Following a mellow work week with limited sunshine, minimal rain and below-normal daytime highs, it’s back to the tropics for the Berkshires with typical August heat, humidity, and a chance of thundershowers most days. A trend toward clear, cooler weather is shaping up for the weekend, especially Sunday.
After unrelenting heat through most of June and all-time record rainfall in July, we’re seeing a return to normal heading into late summer. With sunrise just before 6 and sunset around 8, the duration of daylight is down by about an hour and 20 minutes. Average temperatures are beginning their gradual decline, currently 78 for a high, after a pre-dawn low of 57.
Since the atmosphere remains somewhat unstable, afternoon thundershowers are possible through the week, especially with heat and humidity on the rise beginning Tuesday. “The overall severe threat remains low, but locally heavy rainfall will plague a few locations,” according to the National Weather Service in Albany.
From mid-week into the weekend, it will be uncomfortably warm and humid, with little relief expected overnight. Air quality is also declining due to ozone pollution and a potential return of high-altitude smoke from the western wildfires.
The leading edge of cooler air should push through Friday night into Saturday, accompanied by the best chance this week of widespread rainfall and thunderstorms. Next Sunday should be refreshingly clear along with slightly below normal temperatures, by far the best of the upcoming seven days.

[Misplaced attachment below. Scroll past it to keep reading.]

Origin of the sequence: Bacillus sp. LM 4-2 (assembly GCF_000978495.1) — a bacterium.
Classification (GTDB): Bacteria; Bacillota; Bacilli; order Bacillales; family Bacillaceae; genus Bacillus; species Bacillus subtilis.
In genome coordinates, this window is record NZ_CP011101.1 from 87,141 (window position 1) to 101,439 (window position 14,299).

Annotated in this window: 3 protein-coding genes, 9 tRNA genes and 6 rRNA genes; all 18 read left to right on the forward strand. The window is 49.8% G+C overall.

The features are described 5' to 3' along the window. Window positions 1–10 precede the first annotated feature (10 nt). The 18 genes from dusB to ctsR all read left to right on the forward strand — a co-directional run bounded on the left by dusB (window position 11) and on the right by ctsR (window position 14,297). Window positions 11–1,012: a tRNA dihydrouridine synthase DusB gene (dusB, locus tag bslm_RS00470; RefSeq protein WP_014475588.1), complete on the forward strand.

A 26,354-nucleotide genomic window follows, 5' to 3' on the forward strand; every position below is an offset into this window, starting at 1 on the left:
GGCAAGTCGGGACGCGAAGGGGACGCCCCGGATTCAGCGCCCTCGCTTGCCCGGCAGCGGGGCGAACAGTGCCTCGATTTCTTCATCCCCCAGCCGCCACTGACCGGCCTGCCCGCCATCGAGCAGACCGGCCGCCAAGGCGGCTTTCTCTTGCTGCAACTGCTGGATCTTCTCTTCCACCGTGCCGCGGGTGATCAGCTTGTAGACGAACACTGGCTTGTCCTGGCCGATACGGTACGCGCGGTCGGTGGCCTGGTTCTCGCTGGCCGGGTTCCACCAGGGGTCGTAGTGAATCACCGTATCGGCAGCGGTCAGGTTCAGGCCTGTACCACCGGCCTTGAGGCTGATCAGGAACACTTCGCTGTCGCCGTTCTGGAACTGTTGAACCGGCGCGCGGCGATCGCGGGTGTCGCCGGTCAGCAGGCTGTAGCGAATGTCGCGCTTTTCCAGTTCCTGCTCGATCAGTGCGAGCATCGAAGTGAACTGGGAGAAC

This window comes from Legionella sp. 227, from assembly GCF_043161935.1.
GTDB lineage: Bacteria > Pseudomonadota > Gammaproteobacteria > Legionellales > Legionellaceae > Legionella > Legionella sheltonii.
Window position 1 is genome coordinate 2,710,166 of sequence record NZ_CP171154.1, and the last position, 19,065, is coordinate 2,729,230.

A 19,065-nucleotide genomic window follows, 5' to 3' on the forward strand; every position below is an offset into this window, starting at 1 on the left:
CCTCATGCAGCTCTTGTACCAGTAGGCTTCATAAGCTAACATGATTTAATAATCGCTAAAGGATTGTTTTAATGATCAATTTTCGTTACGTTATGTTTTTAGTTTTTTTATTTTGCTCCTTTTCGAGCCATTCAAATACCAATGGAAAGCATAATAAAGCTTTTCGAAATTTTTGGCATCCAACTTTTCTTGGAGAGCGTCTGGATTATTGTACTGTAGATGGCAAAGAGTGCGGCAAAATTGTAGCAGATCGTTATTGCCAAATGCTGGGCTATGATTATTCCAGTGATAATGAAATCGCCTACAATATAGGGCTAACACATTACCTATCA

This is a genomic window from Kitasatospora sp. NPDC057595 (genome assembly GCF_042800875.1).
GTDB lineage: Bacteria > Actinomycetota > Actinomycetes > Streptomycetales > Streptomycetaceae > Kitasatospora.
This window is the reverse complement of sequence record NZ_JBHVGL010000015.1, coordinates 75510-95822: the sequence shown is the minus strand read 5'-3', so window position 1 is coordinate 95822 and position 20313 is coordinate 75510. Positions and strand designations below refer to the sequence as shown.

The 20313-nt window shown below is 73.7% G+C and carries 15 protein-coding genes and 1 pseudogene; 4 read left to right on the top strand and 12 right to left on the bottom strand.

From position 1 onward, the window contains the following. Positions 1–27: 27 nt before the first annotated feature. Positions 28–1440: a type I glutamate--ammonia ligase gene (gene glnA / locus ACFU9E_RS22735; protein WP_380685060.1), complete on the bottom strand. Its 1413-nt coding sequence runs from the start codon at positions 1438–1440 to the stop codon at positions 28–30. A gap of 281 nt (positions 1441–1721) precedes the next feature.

The Climate Prediction Center’s outlook for Aug. 15-22 indicates normal rainfall with daytime highs slightly above average.
The Pacific Northwest just can’t catch a break. After a brief respite thanks to wet, cool weather, dangerously hot, smoky and gusty conditions are returning this week. A few sprinkles snapped a 51-day streak of no rain in Seattle, AccuWeather.com reported. But extreme to exceptional drought persists from Washington and Oregon, east into Montana.
As of Sunday morning, there were already 24 large active wildfires across Montana, the most of any state, with Idaho right behind it with 21, followed by Oregon, Washington, California and Alaska. Across the region, as far east as Minnesota, South Dakota and Nebraska, the National Interagency Fire Center reports six new outbreaks, with 107 current active fires and 2.2 million acres ablaze across 14 states in all. So far this season, 3.5 million acres have been consumed.
Thick wildfire smoke continue to plague parts of California, the Rockies and High Plains, with air quality alerts expected to continue.
Another in the unrelenting series of record-tying heat domes is setting up over the Northwest, with daily highs 15 to 25 degrees above average from Wednesday through Friday.
Meanwhile, as a result of dry air and dust particles, the Atlantic Ocean, Caribbean Sea and the Gulf of Mexico remain free of tropical storm development, ever since Hurricane Elsa dissipated on July 9.
Heavy rain and severe storms are forecast for the Northern Plains, Midwest and Great Lakes starting Monday, while the Great Plains region remains hot with poor air quality caused by wildlife smoke drifting along the jet stream.
In the Deep South, typical heat and humidity hang on, with tropical rainfall probable over south Florida on Friday through the weekend.